New Mazda MX-5 2020 review
The popular Mazda MX-5 has been updated for 2020, but with the changes comes a jump in price
The Mazda MX-5 is still charming to drive and a small car of immense quality, not just from behind the wheel. It’s got real premium brand promise these days, but the price tag now reflects this. While this was once a sports car with value on its side be prepared to spend a bit more for your fix with the 2020 version. Equipment levels have improved and the new GT Sport Tech stands out with luxurious Nappa leather, but at nearly £30,000 it’s dangerously close to the 300bhp plus hot hatch breed.
Key to the 2020 refresh is a new look line-up comprising just ten variants of the car across both RF and soft-top roadster styles, while there’s new convenience equipment found across a broad cross section of the range, too.
Basic versions of the MX-5 are still powered by a 1.5-litre four-cylinder engine developing 130bhp, but this engine is only available in two trim levels - SE and Sport. Faster 2.0-litre cars, like the one driven here, are offered exclusively in more lavish Sport Tech and GT Sport Tech trims.
The latter is a new range-topping version of the MX-5 with some aftermarket kudos and a heightened sense of luxury. It comes with all but one of the MX-5’s optional features - foregoing connected services for live traffic data, weather and fuel prices. But it adds some exclusive burgundy Nappa leather seats and stainless steel scuff plates, and 17-inch, black, multi-spoke BBS wheels.
Car group tests
From Sport trim upwards all MX-5s are now fitted with low speed automatic emergency braking that works up to 18mph travelling forward, 5mph in reverse, lane departure warning, traffic sign recognition and a driver attention alert system. The new Sport Tech and GT Sport Tech cars receive blind spot and rear cross traffic warning abilities, adaptive LED headlights and a reversing camera is added as standard equipment.
Mechanically, the MX-5 doesn’t move on from the number of revisions introduced in late 2018. That means 2.0-litre cars remain at 181bhp and 205Nm, while manual models are set apart from the rest of the herd with a front strut brace for additional front end rigidity, a limited slip differential and dampers from specialist Bilstein. All soft-top Roadster models use a six-speed manual gearbox, with an automatic transmission only available on the RF versions with a folding hard-top.
Don’t be disheartened by the lack of change under the metal though. The fourth-generation MX-5 has been pound for pound one of the most fun cars on sale in the UK for almost five years now, and it doesn’t take long to discover this when you climb behind the wheel.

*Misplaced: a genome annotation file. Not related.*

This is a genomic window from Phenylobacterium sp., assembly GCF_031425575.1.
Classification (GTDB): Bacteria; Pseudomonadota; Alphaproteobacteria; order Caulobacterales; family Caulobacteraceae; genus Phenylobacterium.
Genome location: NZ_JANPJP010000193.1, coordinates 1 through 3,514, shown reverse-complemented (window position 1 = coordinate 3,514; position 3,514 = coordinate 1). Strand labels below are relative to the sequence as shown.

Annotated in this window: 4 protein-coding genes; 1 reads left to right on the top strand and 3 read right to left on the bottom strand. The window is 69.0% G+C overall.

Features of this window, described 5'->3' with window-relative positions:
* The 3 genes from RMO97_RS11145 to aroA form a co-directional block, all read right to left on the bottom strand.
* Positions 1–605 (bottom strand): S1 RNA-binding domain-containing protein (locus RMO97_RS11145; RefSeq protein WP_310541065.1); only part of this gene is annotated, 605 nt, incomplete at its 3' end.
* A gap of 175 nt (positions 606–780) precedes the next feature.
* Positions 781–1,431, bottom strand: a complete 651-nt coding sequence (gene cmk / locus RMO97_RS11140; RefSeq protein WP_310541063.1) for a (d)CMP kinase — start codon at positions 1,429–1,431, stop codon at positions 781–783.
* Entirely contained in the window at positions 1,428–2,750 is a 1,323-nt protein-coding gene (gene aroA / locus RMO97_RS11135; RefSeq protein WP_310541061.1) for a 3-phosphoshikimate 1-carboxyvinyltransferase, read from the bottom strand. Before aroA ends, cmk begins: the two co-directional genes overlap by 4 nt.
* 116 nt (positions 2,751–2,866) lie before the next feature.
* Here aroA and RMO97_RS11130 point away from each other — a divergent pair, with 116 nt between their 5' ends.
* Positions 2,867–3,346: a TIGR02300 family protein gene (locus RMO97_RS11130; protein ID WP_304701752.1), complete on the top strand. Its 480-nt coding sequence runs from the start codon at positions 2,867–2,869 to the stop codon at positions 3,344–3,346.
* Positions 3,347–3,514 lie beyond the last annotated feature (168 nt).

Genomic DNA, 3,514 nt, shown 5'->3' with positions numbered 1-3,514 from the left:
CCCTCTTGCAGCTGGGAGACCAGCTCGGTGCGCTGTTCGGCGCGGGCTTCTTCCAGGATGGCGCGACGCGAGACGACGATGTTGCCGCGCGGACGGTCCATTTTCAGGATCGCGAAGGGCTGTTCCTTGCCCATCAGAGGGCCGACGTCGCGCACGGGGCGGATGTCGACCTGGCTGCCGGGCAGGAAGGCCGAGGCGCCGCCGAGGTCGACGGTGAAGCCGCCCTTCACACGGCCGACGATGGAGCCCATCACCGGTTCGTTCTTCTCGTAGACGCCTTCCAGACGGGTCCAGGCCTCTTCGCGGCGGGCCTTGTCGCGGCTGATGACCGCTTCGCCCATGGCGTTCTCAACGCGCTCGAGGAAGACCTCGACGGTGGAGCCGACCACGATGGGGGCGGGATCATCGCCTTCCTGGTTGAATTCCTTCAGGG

The MX-5 has never been a sports car to place too much emphasis on its engine, but since finding 181bhp from the car’s 2.0-litre engine the format has changed a little, and for the better. 205Nm of torque isn’t an impressive figure compared to the mass of turbocharged hot hatchbacks available these days, but the Mazda’s scant weight means that it makes the most of what it has. Push the throttle into the bulkhead and it takes a while for the engine to rev all the way round to its 7,500rpm redline, but it’s a rewarding task with a ripe exhaust note, and with 0-62mph coming up in 6.5 seconds, the MX-5 has the sort of pace to worry the likes of the Ford Fiesta ST.
The steering feels light and the wheel sits large in the small cabin, which taller drivers will still find a tight fit. But it’s communicative enough. The MX-5 is so placeable - and correctable, if you’re overly keen - and the gearshift is one of the sweetest around. Many performance cars costing twice as much or more fail to engage you with the basics quite as easily as this, if you find a nice twisting stretch of quiet road.
And it’s not uncomfortable either. The damping is stiff enough to make speed bumps and potholes around town a small annoyance, but the flyweight MX-5 settles into a nice frequency when on a roll. As such, on a motorway the only thing that you’ll really notice is the small amount of space inside, the feeling of being sat lower than the rest of the traffic, and the wind noise. But you can easily reel off big journeys.
However, while the driving experience doesn’t change, the buying one certainly does. The line-up is smaller than before but it is more expensive, with the base price of the MX-5 creeping up to £23,795 on the road for the 130bhp 1.5-litre car in SE trim. To put that in context, only 20 months ago the cheapest MX-5 you could buy, with the same engine, was £18,995. The very cheapest 2.0-litre model has leapt from £22,295 to £28,395 in that time. The blow is softer over finance, but there’s no avoiding you’re now expected to pay more per month for the praiseworthy Mazda.
This, of course, can be put down to the level of standard equipment now found on the MX-5, which has increased at a fairly rampant rate. Even the basic SE-L model features LED headlights, heated electric mirrors, heated seats, cruise control, navigation, Apple CarPlay and Android Auto, and a leather steering wheel. And looking at the Sport model, it’s a shame that the 2.0-litre engine isn’t available here - it probably would have been the sweet spot of the new look line up, building on the SE-L’s solid foundations with luxuries such as leather seats and a BOSE surround sound system included alongside the new driver assistance and safety features.
|Model:||Mazda MX-5 2.0 184PS GT Sport Tech|
|Engine:||2.0-litre 4cyl petrol|
|Transmission:||Six-speed manual, rear-wheel-drive|